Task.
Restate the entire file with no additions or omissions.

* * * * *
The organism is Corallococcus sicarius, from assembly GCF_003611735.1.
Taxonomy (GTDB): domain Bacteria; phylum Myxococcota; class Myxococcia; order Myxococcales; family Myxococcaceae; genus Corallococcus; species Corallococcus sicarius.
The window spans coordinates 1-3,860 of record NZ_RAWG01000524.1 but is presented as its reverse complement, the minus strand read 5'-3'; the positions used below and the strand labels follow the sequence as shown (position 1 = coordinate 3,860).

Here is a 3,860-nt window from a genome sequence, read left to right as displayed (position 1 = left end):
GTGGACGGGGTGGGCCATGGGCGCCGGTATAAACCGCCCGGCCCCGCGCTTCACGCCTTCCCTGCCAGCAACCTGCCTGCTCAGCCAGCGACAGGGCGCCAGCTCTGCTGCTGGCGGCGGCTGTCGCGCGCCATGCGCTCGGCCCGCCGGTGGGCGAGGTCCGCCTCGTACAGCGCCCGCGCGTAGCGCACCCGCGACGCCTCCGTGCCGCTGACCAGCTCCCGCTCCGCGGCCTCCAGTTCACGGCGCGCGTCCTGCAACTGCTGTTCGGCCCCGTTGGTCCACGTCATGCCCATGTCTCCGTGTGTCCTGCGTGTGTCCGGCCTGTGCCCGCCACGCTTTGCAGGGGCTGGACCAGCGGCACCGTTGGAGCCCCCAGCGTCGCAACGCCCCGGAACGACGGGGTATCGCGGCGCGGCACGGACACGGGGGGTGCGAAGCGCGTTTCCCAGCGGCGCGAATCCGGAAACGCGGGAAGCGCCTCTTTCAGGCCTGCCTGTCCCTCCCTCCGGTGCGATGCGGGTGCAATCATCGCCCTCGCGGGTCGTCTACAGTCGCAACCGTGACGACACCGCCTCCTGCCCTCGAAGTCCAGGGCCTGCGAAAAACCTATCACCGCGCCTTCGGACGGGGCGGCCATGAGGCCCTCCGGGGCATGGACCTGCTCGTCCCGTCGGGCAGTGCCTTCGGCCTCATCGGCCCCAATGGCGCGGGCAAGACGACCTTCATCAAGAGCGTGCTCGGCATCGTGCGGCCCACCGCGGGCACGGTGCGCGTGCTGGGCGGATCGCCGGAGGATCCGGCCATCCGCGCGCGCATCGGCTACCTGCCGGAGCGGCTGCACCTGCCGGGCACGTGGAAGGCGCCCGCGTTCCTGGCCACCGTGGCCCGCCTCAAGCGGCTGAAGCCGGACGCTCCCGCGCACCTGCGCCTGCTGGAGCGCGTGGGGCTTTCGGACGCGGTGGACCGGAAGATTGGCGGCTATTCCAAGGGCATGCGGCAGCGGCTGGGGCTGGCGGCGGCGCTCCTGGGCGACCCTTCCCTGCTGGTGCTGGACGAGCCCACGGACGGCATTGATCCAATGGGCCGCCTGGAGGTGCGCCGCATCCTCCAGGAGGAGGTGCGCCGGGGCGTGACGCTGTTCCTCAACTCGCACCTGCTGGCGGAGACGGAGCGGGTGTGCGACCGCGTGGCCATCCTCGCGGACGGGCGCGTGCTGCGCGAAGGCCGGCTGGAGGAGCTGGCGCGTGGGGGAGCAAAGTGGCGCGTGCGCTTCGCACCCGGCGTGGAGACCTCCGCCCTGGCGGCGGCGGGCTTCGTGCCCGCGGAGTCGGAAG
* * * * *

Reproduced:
The organism is Corallococcus sicarius, from assembly GCF_003611735.1.
Taxonomy (GTDB): domain Bacteria; phylum Myxococcota; class Myxococcia; order Myxococcales; family Myxococcaceae; genus Corallococcus; species Corallococcus sicarius.
The window spans coordinates 1-3,860 of record NZ_RAWG01000524.1 but is presented as its reverse complement, the minus strand read 5'-3'; the positions used below and the strand labels follow the sequence as shown (position 1 = coordinate 3,860).

Here is a 3,860-nt window from a genome sequence, read left to right as displayed (position 1 = left end):
GTGGACGGGGTGGGCCATGGGCGCCGGTATAAACCGCCCGGCCCCGCGCTTCACGCCTTCCCTGCCAGCAACCTGCCTGCTCAGCCAGCGACAGGGCGCCAGCTCTGCTGCTGGCGGCGGCTGTCGCGCGCCATGCGCTCGGCCCGCCGGTGGGCGAGGTCCGCCTCGTACAGCGCCCGCGCGTAGCGCACCCGCGACGCCTCCGTGCCGCTGACCAGCTCCCGCTCCGCGGCCTCCAGTTCACGGCGCGCGTCCTGCAACTGCTGTTCGGCCCCGTTGGTCCACGTCATGCCCATGTCTCCGTGTGTCCTGCGTGTGTCCGGCCTGTGCCCGCCACGCTTTGCAGGGGCTGGACCAGCGGCACCGTTGGAGCCCCCAGCGTCGCAACGCCCCGGAACGACGGGGTATCGCGGCGCGGCACGGACACGGGGGGTGCGAAGCGCGTTTCCCAGCGGCGCGAATCCGGAAACGCGGGAAGCGCCTCTTTCAGGCCTGCCTGTCCCTCCCTCCGGTGCGATGCGGGTGCAATCATCGCCCTCGCGGGTCGTCTACAGTCGCAACCGTGACGACACCGCCTCCTGCCCTCGAAGTCCAGGGCCTGCGAAAAACCTATCACCGCGCCTTCGGACGGGGCGGCCATGAGGCCCTCCGGGGCATGGACCTGCTCGTCCCGTCGGGCAGTGCCTTCGGCCTCATCGGCCCCAATGGCGCGGGCAAGACGACCTTCATCAAGAGCGTGCTCGGCATCGTGCGGCCCACCGCGGGCACGGTGCGCGTGCTGGGCGGATCGCCGGAGGATCCGGCCATCCGCGCGCGCATCGGCTACCTGCCGGAGCGGCTGCACCTGCCGGGCACGTGGAAGGCGCCCGCGTTCCTGGCCACCGTGGCCCGCCTCAAGCGGCTGAAGCCGGACGCTCCCGCGCACCTGCGCCTGCTGGAGCGCGTGGGGCTTTCGGACGCGGTGGACCGGAAGATTGGCGGCTATTCCAAGGGCATGCGGCAGCGGCTGGGGCTGGCGGCGGCGCTCCTGGGCGACCCTTCCCTGCTGGTGCTGGACGAGCCCACGGACGGCATTGATCCAATGGGCCGCCTGGAGGTGCGCCGCATCCTCCAGGAGGAGGTGCGCCGGGGCGTGACGCTGTTCCTCAACTCGCACCTGCTGGCGGAGACGGAGCGGGTGTGCGACCGCGTGGCCATCCTCGCGGACGGGCGCGTGCTGCGCGAAGGCCGGCTGGAGGAGCTGGCGCGTGGGGGAGCAAAGTGGCGCGTGCGCTTCGCACCCGGCGTGGAGACCTCCGCCCTGGCGGCGGCGGGCTTCGTGCCCGCGGAGTCGGAAG